BAGUIO CITY – Filipino immigrants to Canada will be reaching the one million mark within five years because of the increased frequency of Filipinos wanting to migrate to the seventh most wanted destination in the world, Canadian Ambassador to the Philippines Neil Reeder said here.
Reeder, who met with officers of the Philippine Chamber of Commerce and Industry (PCCI) Baguio-Benguet Chapter at the Baguio Country Club (BCC) Monday, said there are around 850,000 Filipinos who have already migrated to Canada over the past several years and the number is rapidly increasing.
“The Philippines is the third source of immigrants to Canada after China and India and we greatly benefit from at least 30,000 Filipino immigrants that come to our country every year,” Ambassador Reeder stressed.
Aside from the influx of immigrants from different countries, the Canadian envoy disclosed their country is catering to the needs of over 10,000 temporary workers who help the country enhance their gas, oil and fuel sectors as well as those in the service, hospital and tourism sectors.
He cited Filipino migrants in Canada are gainfully employed, thus, they contribute to the growth of the Canadian economy through their taxes and the growth of the Philippine economy through their remittances to their families.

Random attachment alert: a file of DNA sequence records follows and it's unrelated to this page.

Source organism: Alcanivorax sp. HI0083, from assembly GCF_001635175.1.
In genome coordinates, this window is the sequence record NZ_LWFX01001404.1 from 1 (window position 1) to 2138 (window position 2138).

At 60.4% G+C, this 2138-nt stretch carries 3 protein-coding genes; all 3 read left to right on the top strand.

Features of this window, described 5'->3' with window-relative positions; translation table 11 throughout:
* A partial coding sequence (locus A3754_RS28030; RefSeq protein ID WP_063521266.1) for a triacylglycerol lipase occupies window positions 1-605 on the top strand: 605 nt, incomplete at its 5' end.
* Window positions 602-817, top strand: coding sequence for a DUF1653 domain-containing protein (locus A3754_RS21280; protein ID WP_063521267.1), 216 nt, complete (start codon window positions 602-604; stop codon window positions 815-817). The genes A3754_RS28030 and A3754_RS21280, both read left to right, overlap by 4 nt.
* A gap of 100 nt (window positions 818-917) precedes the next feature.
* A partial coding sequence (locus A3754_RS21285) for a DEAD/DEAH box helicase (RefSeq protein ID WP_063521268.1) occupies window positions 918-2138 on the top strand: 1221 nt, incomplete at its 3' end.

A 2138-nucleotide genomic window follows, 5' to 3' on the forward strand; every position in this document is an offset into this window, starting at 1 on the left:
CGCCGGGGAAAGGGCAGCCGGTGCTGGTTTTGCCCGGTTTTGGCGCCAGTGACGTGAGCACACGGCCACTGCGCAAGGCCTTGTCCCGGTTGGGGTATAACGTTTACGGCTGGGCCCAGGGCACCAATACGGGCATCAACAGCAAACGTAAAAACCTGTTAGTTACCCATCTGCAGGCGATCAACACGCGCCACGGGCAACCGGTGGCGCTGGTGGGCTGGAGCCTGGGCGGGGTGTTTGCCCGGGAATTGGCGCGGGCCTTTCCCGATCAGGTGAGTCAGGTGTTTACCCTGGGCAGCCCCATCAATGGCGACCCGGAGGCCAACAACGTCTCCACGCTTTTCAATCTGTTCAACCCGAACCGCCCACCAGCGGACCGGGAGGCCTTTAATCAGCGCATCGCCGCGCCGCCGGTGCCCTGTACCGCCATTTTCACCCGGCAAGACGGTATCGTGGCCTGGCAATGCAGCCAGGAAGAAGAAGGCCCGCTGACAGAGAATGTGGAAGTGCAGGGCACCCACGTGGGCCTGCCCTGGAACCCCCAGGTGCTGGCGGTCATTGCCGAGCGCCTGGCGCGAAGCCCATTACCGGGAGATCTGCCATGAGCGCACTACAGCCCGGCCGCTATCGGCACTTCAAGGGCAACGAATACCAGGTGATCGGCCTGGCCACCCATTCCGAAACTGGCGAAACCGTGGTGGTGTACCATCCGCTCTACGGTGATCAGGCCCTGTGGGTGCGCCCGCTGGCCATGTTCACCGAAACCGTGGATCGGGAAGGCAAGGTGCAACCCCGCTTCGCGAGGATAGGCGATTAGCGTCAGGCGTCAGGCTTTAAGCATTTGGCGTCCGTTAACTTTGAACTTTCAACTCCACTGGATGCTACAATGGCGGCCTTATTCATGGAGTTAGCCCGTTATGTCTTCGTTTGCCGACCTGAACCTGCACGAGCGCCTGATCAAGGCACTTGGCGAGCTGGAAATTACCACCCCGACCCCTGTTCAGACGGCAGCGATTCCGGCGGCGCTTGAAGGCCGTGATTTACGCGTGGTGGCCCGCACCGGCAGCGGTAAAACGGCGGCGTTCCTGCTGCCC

According to him, Filipino immigrants remit to the country a total of $1.5 billion annually or around 10 percent of the total remittances of Overseas Filipino Workers (OFWs) employed in different parts of the global village.
Ambassador Reeder said he wants more Filipino students to study in Canada through the various scholarship grants offered by different competent universities in his country, citing that only 2,500 students from the Philippines go to study in Canada annually.
He added Canada hosts around 300,000 international students a year, thus, he wants more Filipinos to avail of study grants offered by institutions in his country.
According to him, some 12 to 15 Canadian schools will be participating in a study fair in the country by February and March this year in order to get the attention of young and dynamic Filipino students to study in their country and advance their respective careers in their chosen fields of profession.
Ambassador Reeder cited the resilience of Filipino immigrants who work hard to earn income for their families and live decently in the country, saying that Filipinos usually excel in health care delivery among other jobs that require expertise.
“We are looking to mainly export to the Philippines goods and services but we are also looking for Philippine investments back to Canada which is likely coming in the future,” Ambassador Reeder added.
Reeder assured local businessmen that Canadian companies will continue making huge investments to the Philippines in the future which would greatly contribute in uplifting the economic standing of the Philippines and make it one of the most progressive economies in Southeast Asia within the next several years.